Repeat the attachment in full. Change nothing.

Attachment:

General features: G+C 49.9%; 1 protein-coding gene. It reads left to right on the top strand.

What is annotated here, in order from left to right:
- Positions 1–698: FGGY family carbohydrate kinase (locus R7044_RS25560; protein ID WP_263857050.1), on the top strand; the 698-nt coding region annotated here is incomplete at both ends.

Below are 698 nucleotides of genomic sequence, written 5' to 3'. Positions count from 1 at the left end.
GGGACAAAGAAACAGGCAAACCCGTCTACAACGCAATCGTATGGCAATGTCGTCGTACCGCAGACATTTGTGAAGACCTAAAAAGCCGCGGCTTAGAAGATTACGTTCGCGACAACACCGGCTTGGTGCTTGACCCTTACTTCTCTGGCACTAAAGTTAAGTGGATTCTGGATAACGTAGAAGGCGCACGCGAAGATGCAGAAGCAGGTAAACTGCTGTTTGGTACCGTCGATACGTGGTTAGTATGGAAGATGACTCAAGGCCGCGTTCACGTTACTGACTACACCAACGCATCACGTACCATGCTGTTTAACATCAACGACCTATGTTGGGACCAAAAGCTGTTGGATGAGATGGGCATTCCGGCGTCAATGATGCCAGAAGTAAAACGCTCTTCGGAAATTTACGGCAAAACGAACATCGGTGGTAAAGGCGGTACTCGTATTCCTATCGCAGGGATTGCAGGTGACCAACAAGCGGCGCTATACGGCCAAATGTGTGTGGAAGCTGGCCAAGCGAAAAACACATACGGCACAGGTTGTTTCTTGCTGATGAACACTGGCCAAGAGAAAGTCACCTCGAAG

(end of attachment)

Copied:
General features: G+C 49.9%; 1 protein-coding gene. It reads left to right on the top strand.

What is annotated here, in order from left to right:
- Positions 1–698: FGGY family carbohydrate kinase (locus R7044_RS25560; protein ID WP_263857050.1), on the top strand; the 698-nt coding region annotated here is incomplete at both ends.

Below are 698 nucleotides of genomic sequence, written 5' to 3'. Positions count from 1 at the left end.
GGGACAAAGAAACAGGCAAACCCGTCTACAACGCAATCGTATGGCAATGTCGTCGTACCGCAGACATTTGTGAAGACCTAAAAAGCCGCGGCTTAGAAGATTACGTTCGCGACAACACCGGCTTGGTGCTTGACCCTTACTTCTCTGGCACTAAAGTTAAGTGGATTCTGGATAACGTAGAAGGCGCACGCGAAGATGCAGAAGCAGGTAAACTGCTGTTTGGTACCGTCGATACGTGGTTAGTATGGAAGATGACTCAAGGCCGCGTTCACGTTACTGACTACACCAACGCATCACGTACCATGCTGTTTAACATCAACGACCTATGTTGGGACCAAAAGCTGTTGGATGAGATGGGCATTCCGGCGTCAATGATGCCAGAAGTAAAACGCTCTTCGGAAATTTACGGCAAAACGAACATCGGTGGTAAAGGCGGTACTCGTATTCCTATCGCAGGGATTGCAGGTGACCAACAAGCGGCGCTATACGGCCAAATGTGTGTGGAAGCTGGCCAAGCGAAAAACACATACGGCACAGGTTGTTTCTTGCTGATGAACACTGGCCAAGAGAAAGTCACCTCGAAG